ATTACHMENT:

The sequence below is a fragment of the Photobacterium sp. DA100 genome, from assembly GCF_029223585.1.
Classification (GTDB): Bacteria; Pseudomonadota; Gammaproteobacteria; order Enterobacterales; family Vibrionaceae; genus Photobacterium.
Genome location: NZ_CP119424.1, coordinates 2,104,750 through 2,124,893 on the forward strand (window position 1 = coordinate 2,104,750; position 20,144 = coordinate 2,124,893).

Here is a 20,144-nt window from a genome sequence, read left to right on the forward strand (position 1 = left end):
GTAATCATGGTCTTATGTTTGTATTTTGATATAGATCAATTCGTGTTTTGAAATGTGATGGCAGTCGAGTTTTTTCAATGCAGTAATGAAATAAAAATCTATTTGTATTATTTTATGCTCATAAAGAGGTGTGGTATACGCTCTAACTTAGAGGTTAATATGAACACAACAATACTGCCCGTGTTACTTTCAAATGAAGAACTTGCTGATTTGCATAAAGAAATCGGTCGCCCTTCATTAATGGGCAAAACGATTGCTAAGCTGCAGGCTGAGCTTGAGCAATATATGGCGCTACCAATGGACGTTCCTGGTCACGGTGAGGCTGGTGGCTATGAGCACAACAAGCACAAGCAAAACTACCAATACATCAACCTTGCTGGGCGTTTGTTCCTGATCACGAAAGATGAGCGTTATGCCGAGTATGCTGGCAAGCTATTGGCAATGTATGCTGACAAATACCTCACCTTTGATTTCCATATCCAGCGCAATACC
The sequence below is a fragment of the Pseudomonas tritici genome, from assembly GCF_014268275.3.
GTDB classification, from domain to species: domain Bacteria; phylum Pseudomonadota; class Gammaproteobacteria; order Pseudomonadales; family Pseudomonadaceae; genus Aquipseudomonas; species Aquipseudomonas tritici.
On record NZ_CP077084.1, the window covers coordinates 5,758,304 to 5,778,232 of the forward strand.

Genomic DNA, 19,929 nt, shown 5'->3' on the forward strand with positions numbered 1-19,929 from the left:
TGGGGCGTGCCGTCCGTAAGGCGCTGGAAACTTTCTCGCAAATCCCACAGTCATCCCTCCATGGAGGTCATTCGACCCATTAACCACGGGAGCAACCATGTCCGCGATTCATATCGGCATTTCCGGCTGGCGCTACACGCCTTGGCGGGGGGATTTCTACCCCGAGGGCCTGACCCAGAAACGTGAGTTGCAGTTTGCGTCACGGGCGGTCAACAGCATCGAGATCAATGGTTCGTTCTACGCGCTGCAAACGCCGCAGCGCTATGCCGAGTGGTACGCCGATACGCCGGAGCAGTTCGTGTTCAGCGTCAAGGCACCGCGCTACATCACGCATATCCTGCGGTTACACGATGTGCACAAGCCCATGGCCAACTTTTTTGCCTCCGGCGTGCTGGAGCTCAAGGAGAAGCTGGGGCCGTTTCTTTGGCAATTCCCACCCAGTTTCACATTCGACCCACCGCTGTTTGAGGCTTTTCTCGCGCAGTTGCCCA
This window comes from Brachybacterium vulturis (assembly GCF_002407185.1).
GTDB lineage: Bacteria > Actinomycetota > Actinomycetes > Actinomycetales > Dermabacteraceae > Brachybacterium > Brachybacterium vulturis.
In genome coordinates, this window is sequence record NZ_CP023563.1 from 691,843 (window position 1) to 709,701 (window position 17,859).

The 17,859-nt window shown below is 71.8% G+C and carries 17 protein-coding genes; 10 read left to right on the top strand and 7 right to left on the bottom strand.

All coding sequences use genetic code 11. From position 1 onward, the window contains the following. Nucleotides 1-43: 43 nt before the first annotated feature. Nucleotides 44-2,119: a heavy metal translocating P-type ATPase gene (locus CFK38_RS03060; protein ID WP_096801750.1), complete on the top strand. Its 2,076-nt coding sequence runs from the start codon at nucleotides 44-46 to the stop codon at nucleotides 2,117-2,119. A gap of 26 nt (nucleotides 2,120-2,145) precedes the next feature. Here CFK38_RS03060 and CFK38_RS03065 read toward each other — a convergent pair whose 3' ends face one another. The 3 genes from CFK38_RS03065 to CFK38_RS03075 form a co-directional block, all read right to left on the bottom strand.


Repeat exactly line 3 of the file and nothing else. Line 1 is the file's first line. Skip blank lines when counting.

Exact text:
Genome location: NZ_CP119424.1, coordinates 2,104,750 through 2,124,893 on the forward strand (window position 1 = coordinate 2,104,750; position 20,144 = coordinate 2,124,893).